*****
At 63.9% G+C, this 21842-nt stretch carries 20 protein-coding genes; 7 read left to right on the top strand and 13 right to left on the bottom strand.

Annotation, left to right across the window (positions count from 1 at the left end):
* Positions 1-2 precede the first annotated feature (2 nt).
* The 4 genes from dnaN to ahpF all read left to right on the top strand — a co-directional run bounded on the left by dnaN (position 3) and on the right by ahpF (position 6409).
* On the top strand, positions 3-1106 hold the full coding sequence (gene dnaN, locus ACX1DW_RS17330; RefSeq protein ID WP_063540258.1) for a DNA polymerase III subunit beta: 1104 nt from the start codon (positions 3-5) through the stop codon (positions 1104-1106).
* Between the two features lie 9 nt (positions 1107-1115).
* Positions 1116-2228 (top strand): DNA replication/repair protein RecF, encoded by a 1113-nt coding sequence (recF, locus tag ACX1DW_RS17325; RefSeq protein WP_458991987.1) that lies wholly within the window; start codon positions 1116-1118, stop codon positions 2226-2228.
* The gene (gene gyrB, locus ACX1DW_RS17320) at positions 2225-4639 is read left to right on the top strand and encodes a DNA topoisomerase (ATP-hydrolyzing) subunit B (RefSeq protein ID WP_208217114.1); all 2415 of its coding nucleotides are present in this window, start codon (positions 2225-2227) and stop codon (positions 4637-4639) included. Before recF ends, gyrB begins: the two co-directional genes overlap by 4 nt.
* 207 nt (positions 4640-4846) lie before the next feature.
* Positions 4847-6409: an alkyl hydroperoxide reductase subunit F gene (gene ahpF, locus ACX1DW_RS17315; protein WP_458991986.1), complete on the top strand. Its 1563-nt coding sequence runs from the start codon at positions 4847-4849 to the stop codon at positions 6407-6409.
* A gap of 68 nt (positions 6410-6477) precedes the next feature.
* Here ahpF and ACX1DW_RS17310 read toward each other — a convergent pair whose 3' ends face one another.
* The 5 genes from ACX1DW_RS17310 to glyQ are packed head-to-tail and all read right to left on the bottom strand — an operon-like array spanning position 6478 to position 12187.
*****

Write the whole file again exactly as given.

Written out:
At 63.9% G+C, this 21842-nt stretch carries 20 protein-coding genes; 7 read left to right on the top strand and 13 right to left on the bottom strand.

Annotation, left to right across the window (positions count from 1 at the left end):
* Positions 1-2 precede the first annotated feature (2 nt).
* The 4 genes from dnaN to ahpF all read left to right on the top strand — a co-directional run bounded on the left by dnaN (position 3) and on the right by ahpF (position 6409).
* On the top strand, positions 3-1106 hold the full coding sequence (gene dnaN, locus ACX1DW_RS17330; RefSeq protein ID WP_063540258.1) for a DNA polymerase III subunit beta: 1104 nt from the start codon (positions 3-5) through the stop codon (positions 1104-1106).
* Between the two features lie 9 nt (positions 1107-1115).
* Positions 1116-2228 (top strand): DNA replication/repair protein RecF, encoded by a 1113-nt coding sequence (recF, locus tag ACX1DW_RS17325; RefSeq protein WP_458991987.1) that lies wholly within the window; start codon positions 1116-1118, stop codon positions 2226-2228.
* The gene (gene gyrB, locus ACX1DW_RS17320) at positions 2225-4639 is read left to right on the top strand and encodes a DNA topoisomerase (ATP-hydrolyzing) subunit B (RefSeq protein ID WP_208217114.1); all 2415 of its coding nucleotides are present in this window, start codon (positions 2225-2227) and stop codon (positions 4637-4639) included. Before recF ends, gyrB begins: the two co-directional genes overlap by 4 nt.
* 207 nt (positions 4640-4846) lie before the next feature.
* Positions 4847-6409: an alkyl hydroperoxide reductase subunit F gene (gene ahpF, locus ACX1DW_RS17315; protein WP_458991986.1), complete on the top strand. Its 1563-nt coding sequence runs from the start codon at positions 4847-4849 to the stop codon at positions 6407-6409.
* A gap of 68 nt (positions 6410-6477) precedes the next feature.
* Here ahpF and ACX1DW_RS17310 read toward each other — a convergent pair whose 3' ends face one another.
* The 5 genes from ACX1DW_RS17310 to glyQ are packed head-to-tail and all read right to left on the bottom strand — an operon-like array spanning position 6478 to position 12187.